O’Sullivan less motivated in pursuit of sixth World Championship

The Rocket reaches quarter-finals at The Crucible with 13-5 win over Matthew Stevens

Ronnie O’Sullivan is through to the quarter-finals of the snooker World Championships after a 13-5 win over Matthew Stevens. Photograph: PA

Ronnie O’Sullivan is through to the quarter-finals of the snooker World Championships after a 13-5 win over Matthew Stevens. Photograph: PA

 

Ronnie O’Sullivan admitted his motivations have changed when it comes to winning the World Championship after easing into the quarter-finals with a 13-5 victory over Matthew Stevens.

The five-time world champion needed to win only one frame to book his place in the last eight where he will face Stuart Bingham, although Stevens, who was suffering from a neck injury, won the first frame of the final session before O’Sullivan powered through.

Trailing 12-4 from Sunday, Stevens cut the gap to seven frames with a break of 63 before his 39-year-old opponent ended the contest in the next with a run of 77.

Following the relatively simple conclusion to the match O’Sullivan revealed he has a much calmer approach in his attempt to win a sixth world title.

“Matthew had a really bad neck and I know what it’s like to play with a bad neck. He couldn’t even get down on the shots so it was a bit difficult to watch your opponent suffering like that,” O’Sullivan said.

“It was hard for Matt there, so it was hard for me to get motivated. I know I only needed one frame so there was no adrenaline there. I just kind of had to get something and get the one frame I needed.

“I’m still happy to be in the tournament and, if I can find a bit of form, then I’ve got a chance. It’s still good to be in the tournament.”

When asked if he still felt the same buzz going for his sixth world title as he did for his first, O’Sullivan said: “No, not really. When you’ve won it five times and you’ve won everything else, then you don’t really get that excited about it.

“For me I’m just happy to still be playing but nah, I don’t get excited like I used to when I was going for one, two, threes and fours. You’re just kind of hungry for it.

“I’ve kind of settled at five. It’s not a bad innings and, if I can add to that, that’s great but you kind of lose motivation in the end. It’s not the same kind of motivation, it’s a different kind of motivation. A lot calmer, more relaxed about everything.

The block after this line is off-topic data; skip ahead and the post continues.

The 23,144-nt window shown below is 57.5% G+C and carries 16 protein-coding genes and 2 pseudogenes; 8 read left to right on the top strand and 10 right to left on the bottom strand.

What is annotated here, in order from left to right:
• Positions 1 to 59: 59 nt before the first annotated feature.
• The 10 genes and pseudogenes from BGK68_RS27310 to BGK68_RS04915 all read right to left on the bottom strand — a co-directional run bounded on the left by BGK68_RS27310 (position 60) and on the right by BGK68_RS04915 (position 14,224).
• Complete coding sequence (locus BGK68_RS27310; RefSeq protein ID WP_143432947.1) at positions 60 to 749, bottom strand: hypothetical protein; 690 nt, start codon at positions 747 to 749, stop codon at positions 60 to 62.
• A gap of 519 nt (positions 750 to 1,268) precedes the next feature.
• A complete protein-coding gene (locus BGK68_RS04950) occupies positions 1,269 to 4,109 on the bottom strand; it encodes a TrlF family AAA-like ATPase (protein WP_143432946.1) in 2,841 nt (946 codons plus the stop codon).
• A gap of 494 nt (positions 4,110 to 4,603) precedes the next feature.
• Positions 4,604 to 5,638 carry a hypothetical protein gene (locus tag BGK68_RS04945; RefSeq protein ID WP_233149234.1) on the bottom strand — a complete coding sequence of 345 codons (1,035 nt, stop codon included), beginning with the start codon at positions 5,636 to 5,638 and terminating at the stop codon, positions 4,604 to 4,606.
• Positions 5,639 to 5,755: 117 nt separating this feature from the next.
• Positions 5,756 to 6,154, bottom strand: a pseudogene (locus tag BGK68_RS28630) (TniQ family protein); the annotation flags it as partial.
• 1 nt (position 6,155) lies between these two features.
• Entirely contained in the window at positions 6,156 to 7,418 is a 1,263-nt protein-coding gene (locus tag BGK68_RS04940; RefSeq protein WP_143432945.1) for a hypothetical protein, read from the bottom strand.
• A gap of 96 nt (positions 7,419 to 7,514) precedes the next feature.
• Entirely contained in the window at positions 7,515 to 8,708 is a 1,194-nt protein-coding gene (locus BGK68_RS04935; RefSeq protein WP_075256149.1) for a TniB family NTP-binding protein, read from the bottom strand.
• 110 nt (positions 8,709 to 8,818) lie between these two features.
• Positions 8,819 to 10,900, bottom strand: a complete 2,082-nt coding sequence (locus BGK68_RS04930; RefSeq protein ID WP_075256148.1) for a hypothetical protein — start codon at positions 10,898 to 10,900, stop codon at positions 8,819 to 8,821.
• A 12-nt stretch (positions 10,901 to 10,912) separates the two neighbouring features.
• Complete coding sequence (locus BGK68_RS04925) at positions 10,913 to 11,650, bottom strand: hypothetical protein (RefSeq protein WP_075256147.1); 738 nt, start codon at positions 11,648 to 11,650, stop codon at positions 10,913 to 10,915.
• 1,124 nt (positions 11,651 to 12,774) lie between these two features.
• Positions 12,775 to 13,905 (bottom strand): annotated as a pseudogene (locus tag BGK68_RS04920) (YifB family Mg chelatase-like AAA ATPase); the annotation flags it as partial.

“There’s no pressure on me to win another one but it would be nice. It’s a different type of pressure, I suppose.”

In the other match which finished in the evening session Neil Robertson came through 13-5 against Ali Carter to line up a last-eight meeting with Barry Hawkins.

Robertson crossed the line in style with a break of 145, the highest in the tournament so far, to claim victory after leading 11-5 overnight.

The world No6, Judd Trump, is also through to the quarter-finals after completing a 13-8 win over Marco Fu with a brilliant century. Trump, the 2011 runner-up, rattled off a complete clearance of 133 to end the resistance of Fu and book a date with Ding Junhui.

Asked about his performance, Trump told BBC Sport: “It was solid. There was nothing too extreme – a few dodgy sessions in the middle of the match where I could have probably closed it out but other than that I think I was quite solid from start to finish.

“Marco changed his game plan and went for everything towards the end, so that made it quite difficult but I am pleased how I closed out the match.”

On his overall prospects, he said: “I am very confident in my game this time. I know if I keep it up I have got a good chance but it only takes one bad session at this level. You have got to be consistent every single day.”

The world No8, Shaun Murphy, the 2005 champion, reached the quarter-finals for the eighth time by finishing off Joe Perry 13-5, albeit in scrappy fashion. Murphy, leading 12-4 overnight, fell below the high standards he set earlier in the match but, after losing the day’s opener, eventually edged home in an awkward, error-ridden 18th frame to line up a meeting with the tournament’s giant-killer, Anthony McGill.

Murphy said: “It is just nice to get through and still be punching. You’ve got to treat the game with respect and hope you get the opportunity to get over the line.”

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